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'Queen of Cake' and cookbook author Maida Heatter dies at 102

The prolific cookbook author passed away in her home just two months after her final cookbook was released.
/ Source: TODAY

Maida Heatter, who was known throughout the food world as the "Queen of Cake," passed away this week at the age of 102.

A prolific writer and self-taught chef, Heatter spent the majority of her life baking. She became a household name after publishing nine successful cookbooks in the 1980s and 90s, and she was well-known for constantly having desserts on her person — including one especially memorable moment at the James Beard Foundation Awards in 1998 when she tossed brownies into the audience.

"Thank you for making the world a sweeter place, a better place," Norman van Aken, an award-winning chef, wrote in an Instagram tribute. "You invited us into your Miami home where you served your miraculous cookies and showed us your meticulously typed recipes as we sipped white wines."

"Today I think about Maida Heatter, who made such a profound impact on my life in so many ways," posted chef Michael Schwartz.

Celebrity chef and restaurateur Wolfgang Puck told the Los Angeles Times that Heatter “was like my mother." He added, "She was a great lady; she was so tough. I really loved her.”

Food Network guest judge and James Beard Award-winner Michelle Bernstein also shared a sweet tribute.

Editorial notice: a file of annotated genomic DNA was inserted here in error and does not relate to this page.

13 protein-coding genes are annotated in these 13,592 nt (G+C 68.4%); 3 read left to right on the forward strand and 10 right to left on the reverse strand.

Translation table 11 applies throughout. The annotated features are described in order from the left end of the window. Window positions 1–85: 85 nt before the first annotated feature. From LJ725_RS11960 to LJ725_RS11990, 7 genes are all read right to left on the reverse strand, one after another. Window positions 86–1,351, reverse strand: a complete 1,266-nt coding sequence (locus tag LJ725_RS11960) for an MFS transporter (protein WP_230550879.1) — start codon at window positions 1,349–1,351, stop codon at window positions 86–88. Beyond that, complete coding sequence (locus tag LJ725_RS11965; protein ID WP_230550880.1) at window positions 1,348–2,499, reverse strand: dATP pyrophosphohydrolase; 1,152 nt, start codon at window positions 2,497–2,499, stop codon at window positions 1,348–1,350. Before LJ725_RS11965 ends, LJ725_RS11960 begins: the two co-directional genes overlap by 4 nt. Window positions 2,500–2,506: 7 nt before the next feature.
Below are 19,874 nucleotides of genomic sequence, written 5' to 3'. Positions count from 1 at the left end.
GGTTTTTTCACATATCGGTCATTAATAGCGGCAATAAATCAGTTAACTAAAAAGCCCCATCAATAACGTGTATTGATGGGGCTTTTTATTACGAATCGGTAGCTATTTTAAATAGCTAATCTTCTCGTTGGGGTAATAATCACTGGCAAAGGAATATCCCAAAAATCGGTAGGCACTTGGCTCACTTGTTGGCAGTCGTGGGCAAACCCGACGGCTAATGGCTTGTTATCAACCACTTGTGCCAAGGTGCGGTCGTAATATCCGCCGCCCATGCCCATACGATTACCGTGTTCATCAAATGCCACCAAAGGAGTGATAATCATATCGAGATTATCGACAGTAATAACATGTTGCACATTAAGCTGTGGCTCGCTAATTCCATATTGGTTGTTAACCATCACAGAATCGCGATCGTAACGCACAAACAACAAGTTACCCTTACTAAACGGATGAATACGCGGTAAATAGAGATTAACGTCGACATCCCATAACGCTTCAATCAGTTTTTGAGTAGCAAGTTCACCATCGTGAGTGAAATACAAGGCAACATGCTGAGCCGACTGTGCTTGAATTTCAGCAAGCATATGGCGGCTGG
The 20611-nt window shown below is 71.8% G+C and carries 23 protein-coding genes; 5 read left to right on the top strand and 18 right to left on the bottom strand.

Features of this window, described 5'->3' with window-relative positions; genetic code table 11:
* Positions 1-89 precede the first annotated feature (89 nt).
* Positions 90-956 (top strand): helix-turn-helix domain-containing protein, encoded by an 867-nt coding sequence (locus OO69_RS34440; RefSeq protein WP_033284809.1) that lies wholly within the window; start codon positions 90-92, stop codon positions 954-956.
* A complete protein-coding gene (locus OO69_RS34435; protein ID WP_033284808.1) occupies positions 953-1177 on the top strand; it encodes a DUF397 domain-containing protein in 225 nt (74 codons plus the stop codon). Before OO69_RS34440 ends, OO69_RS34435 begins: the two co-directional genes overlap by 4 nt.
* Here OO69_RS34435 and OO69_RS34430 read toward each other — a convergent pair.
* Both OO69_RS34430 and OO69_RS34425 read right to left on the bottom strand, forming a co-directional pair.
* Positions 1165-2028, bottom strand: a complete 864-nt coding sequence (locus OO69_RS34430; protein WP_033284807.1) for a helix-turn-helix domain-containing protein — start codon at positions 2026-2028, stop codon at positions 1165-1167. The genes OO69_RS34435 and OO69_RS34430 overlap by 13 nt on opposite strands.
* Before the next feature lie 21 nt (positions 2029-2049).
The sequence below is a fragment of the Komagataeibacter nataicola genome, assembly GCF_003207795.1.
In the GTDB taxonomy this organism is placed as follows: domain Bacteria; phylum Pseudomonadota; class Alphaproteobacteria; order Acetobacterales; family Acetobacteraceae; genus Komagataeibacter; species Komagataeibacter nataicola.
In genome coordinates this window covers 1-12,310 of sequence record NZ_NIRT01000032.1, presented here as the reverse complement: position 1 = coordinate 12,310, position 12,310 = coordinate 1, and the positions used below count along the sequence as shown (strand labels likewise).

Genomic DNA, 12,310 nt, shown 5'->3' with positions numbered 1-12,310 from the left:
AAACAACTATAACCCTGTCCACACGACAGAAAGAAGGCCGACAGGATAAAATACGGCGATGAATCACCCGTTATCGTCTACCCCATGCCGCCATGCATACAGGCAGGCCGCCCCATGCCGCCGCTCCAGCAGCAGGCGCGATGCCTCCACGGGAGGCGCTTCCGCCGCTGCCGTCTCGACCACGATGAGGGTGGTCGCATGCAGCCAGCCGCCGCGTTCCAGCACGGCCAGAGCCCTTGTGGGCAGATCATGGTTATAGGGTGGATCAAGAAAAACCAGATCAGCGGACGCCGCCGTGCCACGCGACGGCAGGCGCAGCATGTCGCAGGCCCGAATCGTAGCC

While the culinary world mourns Heatter's passing, there is no doubt that her legacy will live on through her many cookbooks, filled with her trademark to-the-point instructions.

One of her most popular — and most enduring — recipes is her East 62nd Street Lemon Cake. A version of it was initially brought to Heatter by her daughter, then the pastry chef tinkered with the recipe until it met her standards. Coated with a simple glaze of lemon juice and sugar, and bursting with classic lemony flavor, it's a perfect cake for pretty much any occasion that's clearly stood the test of time and changing trends in the pastry world.

Maida Heatter wrote many cookbooks about the art of baking during her prolific career.
Maida Heatter wrote many cookbooks about the art of baking during her prolific career.Getty Images

Another notable confection? Her Palm Beach Brownies. Heatter credited the origin of the recipe to a deli in the swanky Florida town but, once again, she put her own spin on it, adding chocolate-covered mints to create a glamorous black-and-white middle layer for an exquisite presentation.

Heatter's niece and caretaker, Connie Heatter, helped compile the recipes featured in the chef's final cookbook, "Happiness Is Baking." It has dozens of Heatter's favorite recipes for pies, cakes, cookies, muffins and other sweets, and features a moving forward written by the esteemed James Beard Award-winning cookbook author Dorie Greenspan.